The only coring is 1/2″ end-grain balsa across the fore deck and cabin top, and in cockpit areas there are no deck fittings.
The hull-deck joint is the tried and tested shoe box design bonded together creating a phenomenal bond.
Once installed, the deck is secured with stainless steel fasteners on 5″ centers and the joint is covered by a gunwale guard.
The cockpit is clear and easily managed.
Movement forward is relatively effortless. The combination of 14″ wide steps, a handhold on the canopy, a stainless steel handrail recessed in the cabin top, and 10″ wide decks, allows you to move forward safely in blustery conditions.
The large sundeck and seats attached to the forward rail provide passengers with comfortable lounging spaces forward of the mast when underway.
Unlike a lightweight monohull, the cat’s performance is relatively unaffected by weight on the foredeck.
Storage compartments are located in each hull.
The helmsman steers seated on a 27″ wide x 16″ deep seat that affords unrestricted views forward.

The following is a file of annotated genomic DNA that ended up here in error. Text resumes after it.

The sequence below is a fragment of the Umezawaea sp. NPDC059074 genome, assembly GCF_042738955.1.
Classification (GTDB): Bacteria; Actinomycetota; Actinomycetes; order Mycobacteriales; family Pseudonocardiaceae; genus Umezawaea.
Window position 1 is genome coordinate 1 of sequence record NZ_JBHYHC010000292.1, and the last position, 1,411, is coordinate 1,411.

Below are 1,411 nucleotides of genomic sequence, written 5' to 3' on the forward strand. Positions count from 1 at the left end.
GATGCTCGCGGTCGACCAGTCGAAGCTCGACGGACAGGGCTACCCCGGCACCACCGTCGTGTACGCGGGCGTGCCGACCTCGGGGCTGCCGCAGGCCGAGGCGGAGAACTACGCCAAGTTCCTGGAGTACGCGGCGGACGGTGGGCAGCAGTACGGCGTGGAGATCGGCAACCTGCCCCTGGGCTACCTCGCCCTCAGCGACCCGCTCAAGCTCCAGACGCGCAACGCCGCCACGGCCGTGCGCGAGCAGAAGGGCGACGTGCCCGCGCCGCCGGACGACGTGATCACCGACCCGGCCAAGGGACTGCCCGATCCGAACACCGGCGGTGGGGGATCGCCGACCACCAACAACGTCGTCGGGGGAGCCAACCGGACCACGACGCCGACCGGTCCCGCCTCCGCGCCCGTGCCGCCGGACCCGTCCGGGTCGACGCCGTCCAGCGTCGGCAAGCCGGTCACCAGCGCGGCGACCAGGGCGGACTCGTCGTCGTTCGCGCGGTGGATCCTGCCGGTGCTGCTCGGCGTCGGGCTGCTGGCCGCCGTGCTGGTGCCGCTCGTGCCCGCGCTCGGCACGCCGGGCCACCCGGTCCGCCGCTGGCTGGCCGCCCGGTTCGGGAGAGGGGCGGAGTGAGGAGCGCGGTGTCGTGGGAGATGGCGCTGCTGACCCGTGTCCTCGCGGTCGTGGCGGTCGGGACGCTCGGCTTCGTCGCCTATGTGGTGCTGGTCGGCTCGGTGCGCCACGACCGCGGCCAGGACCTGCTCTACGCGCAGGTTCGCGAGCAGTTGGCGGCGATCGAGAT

The mainsheet is attached to the end of the boom and a section of track mounted on the stern rail that affords excellent sail control.
Lockers for storage are located in the cockpit.
Halyards are led to winches on the mast rather than sheet stoppers on the cabin top.
HULL FORM and CENTRE BOARDS
The designer Tony Smith describes the hull shapes, as “revolutionary in the multihull industry.” They have a 9:1 length to width ratio.
“They closely resemble a racing monohull”, Smith says. “They are shallow and fat, with a teardrop shape to produce more speed and increase load-carrying capacity, narrower shapes allow hulls to be moved outward to produce stability without increasing beam.”
The foredeck has 39″ of clearance at the bow.
Asymmetric centerboards are used and were designed to reduce turbulence and drag and increase lift.